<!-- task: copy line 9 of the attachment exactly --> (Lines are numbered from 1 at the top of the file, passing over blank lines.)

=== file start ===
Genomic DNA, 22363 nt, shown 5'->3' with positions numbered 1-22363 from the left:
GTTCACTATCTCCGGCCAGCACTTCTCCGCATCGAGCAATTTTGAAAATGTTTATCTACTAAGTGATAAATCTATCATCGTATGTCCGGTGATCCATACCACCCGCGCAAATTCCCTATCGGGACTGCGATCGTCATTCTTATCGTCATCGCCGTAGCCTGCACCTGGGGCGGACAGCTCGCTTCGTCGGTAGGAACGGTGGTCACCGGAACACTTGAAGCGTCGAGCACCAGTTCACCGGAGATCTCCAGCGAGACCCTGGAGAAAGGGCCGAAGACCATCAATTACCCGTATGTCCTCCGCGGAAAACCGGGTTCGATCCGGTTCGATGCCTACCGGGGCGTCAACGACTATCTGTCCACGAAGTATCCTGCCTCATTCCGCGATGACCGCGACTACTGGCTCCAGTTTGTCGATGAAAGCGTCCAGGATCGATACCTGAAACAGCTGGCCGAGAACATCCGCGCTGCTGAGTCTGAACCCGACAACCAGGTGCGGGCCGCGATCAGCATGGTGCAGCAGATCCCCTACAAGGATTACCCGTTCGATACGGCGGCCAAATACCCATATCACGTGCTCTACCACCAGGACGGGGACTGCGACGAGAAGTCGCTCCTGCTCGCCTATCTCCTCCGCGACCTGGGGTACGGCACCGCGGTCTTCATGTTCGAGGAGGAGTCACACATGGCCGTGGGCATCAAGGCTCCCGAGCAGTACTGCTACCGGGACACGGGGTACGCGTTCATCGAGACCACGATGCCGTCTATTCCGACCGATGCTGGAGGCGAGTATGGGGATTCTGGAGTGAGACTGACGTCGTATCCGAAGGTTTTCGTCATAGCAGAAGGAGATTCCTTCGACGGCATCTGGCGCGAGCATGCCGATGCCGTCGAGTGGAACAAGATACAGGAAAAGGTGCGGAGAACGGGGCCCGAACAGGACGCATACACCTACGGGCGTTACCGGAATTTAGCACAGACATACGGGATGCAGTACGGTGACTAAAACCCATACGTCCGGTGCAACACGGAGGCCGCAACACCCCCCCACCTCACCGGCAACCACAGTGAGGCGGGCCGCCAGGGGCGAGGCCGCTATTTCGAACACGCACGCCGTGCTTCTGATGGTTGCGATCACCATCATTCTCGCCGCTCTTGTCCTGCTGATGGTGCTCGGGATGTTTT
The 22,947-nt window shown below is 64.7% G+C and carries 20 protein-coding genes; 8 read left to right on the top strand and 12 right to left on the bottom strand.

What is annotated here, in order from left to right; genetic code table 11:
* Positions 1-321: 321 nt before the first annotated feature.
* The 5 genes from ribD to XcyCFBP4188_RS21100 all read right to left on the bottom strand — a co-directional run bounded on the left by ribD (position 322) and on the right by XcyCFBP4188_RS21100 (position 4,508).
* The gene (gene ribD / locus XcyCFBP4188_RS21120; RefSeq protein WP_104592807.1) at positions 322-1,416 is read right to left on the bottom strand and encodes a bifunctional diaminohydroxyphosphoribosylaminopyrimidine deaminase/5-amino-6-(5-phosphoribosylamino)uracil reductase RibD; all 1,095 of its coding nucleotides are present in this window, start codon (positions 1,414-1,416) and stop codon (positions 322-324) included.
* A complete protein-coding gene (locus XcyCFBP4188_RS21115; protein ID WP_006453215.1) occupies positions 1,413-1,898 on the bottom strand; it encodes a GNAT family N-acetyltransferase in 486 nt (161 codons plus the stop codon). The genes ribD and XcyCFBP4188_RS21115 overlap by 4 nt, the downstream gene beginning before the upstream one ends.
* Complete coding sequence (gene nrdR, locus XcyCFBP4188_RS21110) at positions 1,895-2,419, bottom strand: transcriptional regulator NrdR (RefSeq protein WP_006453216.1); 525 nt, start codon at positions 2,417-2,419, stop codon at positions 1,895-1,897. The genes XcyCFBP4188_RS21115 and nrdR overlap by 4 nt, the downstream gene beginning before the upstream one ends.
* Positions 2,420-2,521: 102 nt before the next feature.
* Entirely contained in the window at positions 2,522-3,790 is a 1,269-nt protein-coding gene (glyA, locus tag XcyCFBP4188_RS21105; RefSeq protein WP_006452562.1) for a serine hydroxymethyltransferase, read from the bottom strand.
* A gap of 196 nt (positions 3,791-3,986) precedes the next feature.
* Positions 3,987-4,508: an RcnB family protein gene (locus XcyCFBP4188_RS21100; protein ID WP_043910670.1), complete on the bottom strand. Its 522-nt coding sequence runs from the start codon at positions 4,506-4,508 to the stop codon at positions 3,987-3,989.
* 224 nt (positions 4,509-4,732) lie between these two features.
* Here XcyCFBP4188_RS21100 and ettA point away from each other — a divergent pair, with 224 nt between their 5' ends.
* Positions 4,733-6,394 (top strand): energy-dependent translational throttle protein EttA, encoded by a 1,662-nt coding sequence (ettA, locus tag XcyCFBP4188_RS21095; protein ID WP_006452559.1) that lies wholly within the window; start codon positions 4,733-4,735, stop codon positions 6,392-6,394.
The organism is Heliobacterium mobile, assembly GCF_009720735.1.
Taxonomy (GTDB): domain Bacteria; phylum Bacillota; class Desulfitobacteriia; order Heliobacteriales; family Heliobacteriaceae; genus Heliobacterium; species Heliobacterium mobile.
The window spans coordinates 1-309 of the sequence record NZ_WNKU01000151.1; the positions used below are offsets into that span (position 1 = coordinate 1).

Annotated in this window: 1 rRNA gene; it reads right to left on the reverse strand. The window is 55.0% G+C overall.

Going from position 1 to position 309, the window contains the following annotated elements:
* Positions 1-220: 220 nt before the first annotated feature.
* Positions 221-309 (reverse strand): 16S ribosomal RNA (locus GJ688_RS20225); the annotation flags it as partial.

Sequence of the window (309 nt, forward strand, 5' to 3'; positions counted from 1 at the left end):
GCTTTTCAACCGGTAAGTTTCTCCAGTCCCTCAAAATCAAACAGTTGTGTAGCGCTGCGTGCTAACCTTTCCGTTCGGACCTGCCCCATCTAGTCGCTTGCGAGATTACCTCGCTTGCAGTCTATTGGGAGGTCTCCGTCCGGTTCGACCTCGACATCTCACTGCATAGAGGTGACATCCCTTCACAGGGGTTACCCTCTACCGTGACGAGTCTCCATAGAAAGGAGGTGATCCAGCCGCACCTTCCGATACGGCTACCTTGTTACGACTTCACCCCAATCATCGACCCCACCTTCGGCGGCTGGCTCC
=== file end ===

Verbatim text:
* Complete coding sequence (gene nrdR, locus XcyCFBP4188_RS21110) at positions 1,895-2,419, bottom strand: transcriptional regulator NrdR (RefSeq protein WP_006453216.1); 525 nt, start codon at positions 2,417-2,419, stop codon at positions 1,895-1,897. The genes XcyCFBP4188_RS21115 and nrdR overlap by 4 nt, the downstream gene beginning before the upstream one ends.